John L. Marshall, MD, provides an overview of esophageal squamous cell carcinoma and discusses several key updates to the treatment landscape, including putting data in the context of the treatment algorithm.
John L. Marshall, MD
Establishing courses of personalized care for patients with esophageal squamous cell carcinoma (ESCC) has paced behind management of other gastric cancers.1 However, progress has been made with immunotherapy approvals such as nivolumab (Opdivo) in combination with fluoropyrimidine- and platinum-based chemotherapy as well as nivolumab plus ipilimumab (Yervoy) for the first-line treatment of patients with advanced or metastatic ESCC based on data from the phase 3 CheckMate 648 trial (NCT03143153).2
“As we see new approvals occur, we’re getting even more studies, so this landscape has gotten complicated regarding who to give what to,” John L. Marshall, MD, said. “In this patient population, [those with] squamous cell cancers of the esophagus with a metastatic disease, we have good, solid evidence that immunotherapy combined with chemotherapy is going to be the standard of care for first-line therapy. We have subsequent lines of therapy out there for our patients to extend that survival and improve their quality of life.”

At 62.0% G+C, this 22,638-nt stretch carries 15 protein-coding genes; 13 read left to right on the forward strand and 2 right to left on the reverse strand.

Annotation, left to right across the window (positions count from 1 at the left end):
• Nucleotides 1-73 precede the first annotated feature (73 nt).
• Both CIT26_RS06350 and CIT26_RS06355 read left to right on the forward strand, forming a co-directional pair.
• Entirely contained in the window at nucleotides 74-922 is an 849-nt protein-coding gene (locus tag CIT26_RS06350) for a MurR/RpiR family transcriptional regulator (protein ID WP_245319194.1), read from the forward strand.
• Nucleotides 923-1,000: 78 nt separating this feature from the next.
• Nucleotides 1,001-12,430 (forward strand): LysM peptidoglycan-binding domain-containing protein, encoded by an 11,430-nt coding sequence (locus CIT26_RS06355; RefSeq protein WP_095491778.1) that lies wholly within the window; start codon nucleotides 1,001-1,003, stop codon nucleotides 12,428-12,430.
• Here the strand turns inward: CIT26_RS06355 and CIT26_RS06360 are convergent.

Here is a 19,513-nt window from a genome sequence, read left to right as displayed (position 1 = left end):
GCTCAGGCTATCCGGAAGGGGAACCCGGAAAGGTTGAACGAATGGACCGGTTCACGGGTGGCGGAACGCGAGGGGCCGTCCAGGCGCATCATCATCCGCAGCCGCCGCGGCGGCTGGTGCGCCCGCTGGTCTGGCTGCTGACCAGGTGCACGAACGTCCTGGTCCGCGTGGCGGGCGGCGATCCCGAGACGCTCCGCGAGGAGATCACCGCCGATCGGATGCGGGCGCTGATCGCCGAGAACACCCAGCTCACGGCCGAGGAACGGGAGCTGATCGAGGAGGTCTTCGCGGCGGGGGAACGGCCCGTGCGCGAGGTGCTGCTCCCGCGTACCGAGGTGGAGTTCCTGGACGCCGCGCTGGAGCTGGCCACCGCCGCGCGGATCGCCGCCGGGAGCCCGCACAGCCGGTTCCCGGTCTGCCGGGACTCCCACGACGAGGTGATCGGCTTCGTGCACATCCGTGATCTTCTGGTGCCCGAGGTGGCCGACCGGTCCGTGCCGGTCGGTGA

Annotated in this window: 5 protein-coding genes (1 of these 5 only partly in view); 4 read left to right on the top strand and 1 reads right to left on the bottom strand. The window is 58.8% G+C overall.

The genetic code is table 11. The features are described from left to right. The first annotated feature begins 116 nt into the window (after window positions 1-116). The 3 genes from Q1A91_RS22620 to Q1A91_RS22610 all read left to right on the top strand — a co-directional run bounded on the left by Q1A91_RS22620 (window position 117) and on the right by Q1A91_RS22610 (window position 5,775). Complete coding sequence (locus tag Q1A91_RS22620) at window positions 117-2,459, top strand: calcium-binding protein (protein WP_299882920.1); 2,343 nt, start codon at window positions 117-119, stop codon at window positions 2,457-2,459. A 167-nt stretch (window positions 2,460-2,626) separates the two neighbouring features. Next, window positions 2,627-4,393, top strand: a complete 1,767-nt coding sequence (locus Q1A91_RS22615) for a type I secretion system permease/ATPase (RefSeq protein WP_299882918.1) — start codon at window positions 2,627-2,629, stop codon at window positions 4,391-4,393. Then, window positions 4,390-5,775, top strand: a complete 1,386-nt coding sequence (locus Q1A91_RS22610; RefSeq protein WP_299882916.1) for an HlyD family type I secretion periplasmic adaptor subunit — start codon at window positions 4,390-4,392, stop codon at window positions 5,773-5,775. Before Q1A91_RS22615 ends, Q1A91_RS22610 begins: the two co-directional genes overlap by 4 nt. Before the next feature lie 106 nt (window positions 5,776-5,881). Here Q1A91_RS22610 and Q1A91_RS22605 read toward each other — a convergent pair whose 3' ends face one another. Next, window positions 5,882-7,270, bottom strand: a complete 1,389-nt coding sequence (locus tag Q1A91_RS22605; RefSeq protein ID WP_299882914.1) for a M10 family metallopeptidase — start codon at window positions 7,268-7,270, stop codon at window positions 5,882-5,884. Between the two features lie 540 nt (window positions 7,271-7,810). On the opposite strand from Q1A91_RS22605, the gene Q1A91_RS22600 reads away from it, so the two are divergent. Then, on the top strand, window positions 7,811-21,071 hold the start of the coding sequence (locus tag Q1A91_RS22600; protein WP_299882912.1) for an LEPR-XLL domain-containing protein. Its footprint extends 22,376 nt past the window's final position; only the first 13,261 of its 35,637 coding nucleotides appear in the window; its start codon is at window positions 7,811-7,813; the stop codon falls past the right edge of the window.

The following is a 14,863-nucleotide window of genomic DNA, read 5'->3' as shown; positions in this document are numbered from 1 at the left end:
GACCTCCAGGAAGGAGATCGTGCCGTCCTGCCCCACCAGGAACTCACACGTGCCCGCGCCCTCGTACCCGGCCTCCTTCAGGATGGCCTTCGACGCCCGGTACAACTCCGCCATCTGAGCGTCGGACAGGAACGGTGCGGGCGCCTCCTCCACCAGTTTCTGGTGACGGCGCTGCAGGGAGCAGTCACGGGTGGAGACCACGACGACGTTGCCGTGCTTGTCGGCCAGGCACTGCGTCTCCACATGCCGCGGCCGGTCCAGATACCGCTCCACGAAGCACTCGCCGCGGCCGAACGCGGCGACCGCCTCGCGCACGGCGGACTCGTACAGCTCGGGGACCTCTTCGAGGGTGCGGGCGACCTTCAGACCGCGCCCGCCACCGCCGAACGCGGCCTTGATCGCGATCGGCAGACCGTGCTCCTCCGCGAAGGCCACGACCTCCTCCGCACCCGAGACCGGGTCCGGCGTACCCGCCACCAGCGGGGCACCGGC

In “My Treatment Approach: The Evolving Treatment Landscape of Esophageal Squamous Cell Carcinoma” a 4-episode OncLive Insights® series, Marshall provided an overview of ESCC and discussed several key updates to the treatment landscape including putting data in the context of the treatment algorithm. Further, Marshall shared an overview of how available evidence can be applied to clinical practice to improve patient outcomes.
Below are excerpts from Marshall’s discussion in the series.